Arguably the most emblematic figure in this anti-tradition is Alfred Jarry, partly because he transcended the modish, perfumed perversities of the Belle Époque to create work that was crude, provocative, incendiary in a way that found recurrent favour with the radical creators of the 20th century. The Pope’s Mustard-Maker (translated by Doug Skinner) is the last work Alfred Jarry finished before his death in 1907, a “bawdy three-act farce loosely based on the medieval legend of Pope Joan, with a huge cast and lively songs bubbling with rhymes and wordplay”. The cast includes “cardinals, tourists, salvationists, muleteers, bull carriers, porters, gondoliers, pontifical Zouaves, Scots Guards, Swiss Guards, little mustard-makers of the Sistine Chapel, the faithful, ballets of the Wise and Foolish Virgins, shameful apothecaries …”

Meanwhile, the purest exponent of the anti-tradition was Raymond Roussel, who exerted an enormous influence on avant-garde practice long after his death in 1933. So the rediscovery of a lost Roussel novel is a big ol’ deal. L’allée aux Lucioles, which would have been the author’s third novel, was part of a trove of Roussel papers found in a furniture warehouse in 1989. I’m not sure why it has taken 30 years for this to make it to English, but here we are: The Alley of Fireflies and Other Stories, translated by Mark Ford. Abandoned shortly before the start of World War One, the novel finds the author reflecting on European civilisation reaching back to the Enlightenment, but in a typically elliptical Rousselian way. In his biography Raymond Roussel and the Republic of Dreams, Ford describes the book thus:

Lavoisier … has developed a kind of non-melting ice that proves perfect for keeping wine cool in hot weather without the risk of diluting it. Since Voltaire is among the guests staying with Frederick, by way of compliment Lavoisier models this ice into little figurines that allude to a new chapter of Candide in which the adolescent Pangloss, then a chorister, is seduced by a ravishing Marquise. She prosecutes the affair under the watchful eyes of her jealous husband by dressing the fresh-faced philosopher in women’s clothes and claiming he is Amanda, the daughter of a poor relation…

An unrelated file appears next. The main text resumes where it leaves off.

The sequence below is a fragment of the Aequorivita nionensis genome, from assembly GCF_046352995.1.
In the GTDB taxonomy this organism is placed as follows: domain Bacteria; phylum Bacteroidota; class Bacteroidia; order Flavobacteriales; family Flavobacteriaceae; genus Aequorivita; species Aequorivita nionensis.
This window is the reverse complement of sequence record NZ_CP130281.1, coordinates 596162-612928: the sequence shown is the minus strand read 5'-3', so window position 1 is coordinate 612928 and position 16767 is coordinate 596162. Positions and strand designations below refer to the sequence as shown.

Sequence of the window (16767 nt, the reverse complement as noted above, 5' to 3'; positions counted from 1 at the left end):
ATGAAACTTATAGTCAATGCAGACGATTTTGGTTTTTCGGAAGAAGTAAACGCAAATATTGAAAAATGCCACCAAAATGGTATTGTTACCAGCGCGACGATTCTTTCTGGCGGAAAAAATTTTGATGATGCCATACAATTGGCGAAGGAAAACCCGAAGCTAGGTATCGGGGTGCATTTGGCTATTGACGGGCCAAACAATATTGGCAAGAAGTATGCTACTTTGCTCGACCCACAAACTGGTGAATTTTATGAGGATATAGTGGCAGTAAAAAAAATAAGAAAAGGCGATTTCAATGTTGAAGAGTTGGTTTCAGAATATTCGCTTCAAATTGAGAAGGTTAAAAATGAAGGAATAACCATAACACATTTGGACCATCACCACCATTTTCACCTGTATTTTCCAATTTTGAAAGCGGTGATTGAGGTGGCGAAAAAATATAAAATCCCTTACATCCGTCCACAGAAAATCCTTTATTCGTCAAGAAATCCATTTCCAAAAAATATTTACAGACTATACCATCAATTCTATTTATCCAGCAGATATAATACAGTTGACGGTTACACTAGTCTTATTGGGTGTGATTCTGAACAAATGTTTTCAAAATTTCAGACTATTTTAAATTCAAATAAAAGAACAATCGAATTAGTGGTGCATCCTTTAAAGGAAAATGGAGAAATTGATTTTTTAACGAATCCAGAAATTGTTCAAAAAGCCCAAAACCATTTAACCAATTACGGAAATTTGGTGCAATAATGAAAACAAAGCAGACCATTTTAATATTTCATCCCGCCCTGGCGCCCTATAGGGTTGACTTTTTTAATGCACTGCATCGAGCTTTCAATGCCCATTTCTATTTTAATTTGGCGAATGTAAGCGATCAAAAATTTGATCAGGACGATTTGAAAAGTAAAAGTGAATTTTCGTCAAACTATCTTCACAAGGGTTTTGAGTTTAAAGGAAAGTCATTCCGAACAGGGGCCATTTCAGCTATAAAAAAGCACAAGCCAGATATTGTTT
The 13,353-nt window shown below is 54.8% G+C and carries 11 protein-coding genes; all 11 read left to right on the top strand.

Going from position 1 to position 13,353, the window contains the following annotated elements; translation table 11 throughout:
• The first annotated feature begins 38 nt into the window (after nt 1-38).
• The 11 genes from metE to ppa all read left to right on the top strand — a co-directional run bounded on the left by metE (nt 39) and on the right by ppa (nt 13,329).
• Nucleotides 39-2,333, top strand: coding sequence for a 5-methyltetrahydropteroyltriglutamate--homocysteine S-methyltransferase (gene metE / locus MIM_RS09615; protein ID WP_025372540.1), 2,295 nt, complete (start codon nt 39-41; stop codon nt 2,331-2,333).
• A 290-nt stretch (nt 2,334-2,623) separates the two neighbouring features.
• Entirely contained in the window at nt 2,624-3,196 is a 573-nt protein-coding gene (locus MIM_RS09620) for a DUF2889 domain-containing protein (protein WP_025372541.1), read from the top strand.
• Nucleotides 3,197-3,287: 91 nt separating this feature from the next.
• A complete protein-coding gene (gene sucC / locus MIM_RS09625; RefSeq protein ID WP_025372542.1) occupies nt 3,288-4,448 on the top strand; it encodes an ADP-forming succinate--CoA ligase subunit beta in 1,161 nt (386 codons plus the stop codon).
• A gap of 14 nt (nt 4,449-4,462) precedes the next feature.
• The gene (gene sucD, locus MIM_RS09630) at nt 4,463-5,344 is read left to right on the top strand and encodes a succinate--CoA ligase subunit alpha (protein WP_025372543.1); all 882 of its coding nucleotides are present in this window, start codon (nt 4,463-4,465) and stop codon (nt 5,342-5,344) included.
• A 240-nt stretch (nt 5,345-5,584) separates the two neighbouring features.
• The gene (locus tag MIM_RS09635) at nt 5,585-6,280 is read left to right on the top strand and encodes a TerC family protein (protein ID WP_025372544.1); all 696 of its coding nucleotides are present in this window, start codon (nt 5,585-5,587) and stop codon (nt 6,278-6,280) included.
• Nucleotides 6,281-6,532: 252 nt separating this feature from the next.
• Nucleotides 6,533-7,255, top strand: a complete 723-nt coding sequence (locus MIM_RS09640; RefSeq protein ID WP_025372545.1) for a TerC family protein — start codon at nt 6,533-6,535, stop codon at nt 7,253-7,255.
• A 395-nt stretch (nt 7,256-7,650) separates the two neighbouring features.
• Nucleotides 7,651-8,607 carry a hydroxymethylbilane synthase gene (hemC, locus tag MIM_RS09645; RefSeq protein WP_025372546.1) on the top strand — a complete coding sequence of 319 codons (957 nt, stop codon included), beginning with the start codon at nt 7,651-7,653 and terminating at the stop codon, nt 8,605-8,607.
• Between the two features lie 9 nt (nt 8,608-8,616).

And then things get weird.

There have been recent welcome stirrings from two presses who have done more than just about anyone to honour this alternative canon/anti-tradition, particularly of late 19th/early 20th century French works – Exact Change and Atlas. Both have, for example, published editions of Jarry and Roussel in the past.

Exact Change emerge after a long absence with Mount Analogue by René Daumal, translated by Roger Shattuck. “A touchstone of Surrealism, Pataphysics, and Gurdjieffian mysticism, Mount Analogue tells the story of an expedition to a mountain whose existence can only be deduced, not observed. Left unfinished (mid-sentence) at the author’s early death from tuberculosis in 1944 and first published posthumously in French in 1952, the book has inspired seekers of art and wisdom ever since – Alejandro Jodorowsky’s 1973 film The Holy Mountain is a loose adaptation”.

Meanwhile Atlas Press return with To Those Gods Beyond (translated by John Walker) by Giorgio Manganelli, part of the post-war Italian avant-garde along with Umberto Eco and Italo Calvino. “In Manganelli’s innumerable universes, beyond the gods we know or suspect we know is an endless array of other gods. Everything that is seemingly finite or known in our world becomes infinite and unknown. We die, we find ourselves among the other dead, and we die again, only to find ourselves somewhere even more unknown and with death still awaiting. We are both monarch and victim in a gothic simulation illuminated by sombre flashes of sardonic rhetoric that reveal only an astounding desolate wreck.” Yikes.

Anti-tradition in its drier, more cerebral mode is represented by The Penguin Book of Oulipo, edited by Philip Terry (who perhaps also partly translated it? Apologies, I’m not getting a very strong signal on that). Even among adherents of experimental literature, the post-war works issued under the banner of Oulipo aren’t for everyone. The movement’s stylistic work-outs and self-imposed restraints (e.g. Raymond Queneau’s Exercices de Style, or Georges Perec’s La disparition, famously written without the letter “e”) can seem like smug, bloodless parlour games. This edition combines the (largely French) works of Oulipo itself with earlier texts that work with similar restrictions.